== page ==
Professor Epstein said the most striking aspect of the Swiss research was the revelation of extreme interconnectedness between the financial and industrial sectors, which no previous study had exposed. He said it helped to clear up an intriguing puzzle about political power that had perplexed many economists.
“Many of us were wondering why industrial and manufacturing corporations have not been more overtly hostile politically to financial institutions. After all, financial institutions crashed the global system with their reckless behaviour.
“When that happened in the 1930s, it wasn’t just labour in England and the US that rose up against finance, but also industrial corporations. They supported the move towards a more social-democratic regime, which included stricter regulations of financial markets. So far today that’s not happening.
“This time around the big industrial corporations have been quiet about the problems of the financial sector and didn’t come out strongly favour of the Dodd-Frank financial reforms in the US. The Zurich study’s analysis of the cross-holding of equity, which emanates from a lot of large financial institutions, helps to explain why there isn’t more political division between finance and industry. This has serious political ramifications because new forms of social democracy traditionally emerged from the coalition between labour and industry against financial capital.”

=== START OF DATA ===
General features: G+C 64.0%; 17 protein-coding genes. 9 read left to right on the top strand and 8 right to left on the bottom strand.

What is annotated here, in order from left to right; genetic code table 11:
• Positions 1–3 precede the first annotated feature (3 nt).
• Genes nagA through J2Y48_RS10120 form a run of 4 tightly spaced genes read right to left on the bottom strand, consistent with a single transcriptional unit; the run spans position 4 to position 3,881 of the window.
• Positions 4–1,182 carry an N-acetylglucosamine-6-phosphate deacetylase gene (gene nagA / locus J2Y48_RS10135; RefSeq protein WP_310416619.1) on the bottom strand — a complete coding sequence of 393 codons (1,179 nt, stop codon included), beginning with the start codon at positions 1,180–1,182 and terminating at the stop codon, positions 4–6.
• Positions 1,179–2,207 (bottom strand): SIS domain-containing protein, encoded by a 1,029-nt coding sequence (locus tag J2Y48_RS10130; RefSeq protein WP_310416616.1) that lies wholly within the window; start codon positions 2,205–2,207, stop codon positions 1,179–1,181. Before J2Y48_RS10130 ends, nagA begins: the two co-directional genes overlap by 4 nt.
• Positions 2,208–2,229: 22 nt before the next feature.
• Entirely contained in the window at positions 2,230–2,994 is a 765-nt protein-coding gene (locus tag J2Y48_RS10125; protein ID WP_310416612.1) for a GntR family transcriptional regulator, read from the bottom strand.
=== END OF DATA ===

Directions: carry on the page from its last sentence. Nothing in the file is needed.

The political power of the dominant financial institutions is also implemented through what Professor Epstein calls “structural blackmail”.
“The Swiss study shows contagion can bring down the whole system through interconnectedness. This crucial role gives the financial firms leverage for structural blackmail. They can say to regulators ‘if you do anything to harm us, we are able to take the whole sucker down’. That’s exactly what has been happening at the bargaining table in Brussels. The Germans and French make demands and they say ‘you will bankrupt the whole economy’. The data in the Zurich report gives real empirical evidence of dangerous interconnectedness, which gives them more political power.”
Professor Carroll agrees that the “structural power of capital” gives the financial institutions huge political influence.
“Now the corporations and financial institutions operate globally, they have a trump card which is the threat of a ‘capital strike’,” he said. “When capital strikes it loses confidence in a particular economy, or currency, and withdraws its capital rather than labour. It’s a disciplinary measure used against reform-minded governments. The last government to put forward a fairly ambitious reform package was France’s Mitterand government, and it succumbed to a ‘capital strike’. Financial institutions threatened to desert France and forced the Government to abandon its reforms. When capital has options in a globalised world, it can quickly move out of one currency and into another.”
The pressure against government reforms is increased by the fact that financial donors are usually paying for election campaigns, added Professor Caroll.
“In the US, any elected president who comes into office with plans for reforms - and this was true of Bill Clinton as well as Barack Obama - soon gets things explained to them.”
As a result of the political restrictions, Governments in Europe and the US have not dared to address the problems of financialization and the extreme concentration of economic power since the 2008 crash.
“We are left with a ticking time bomb and it’s likely we are on the verge of another major crash,” said Professor Carroll.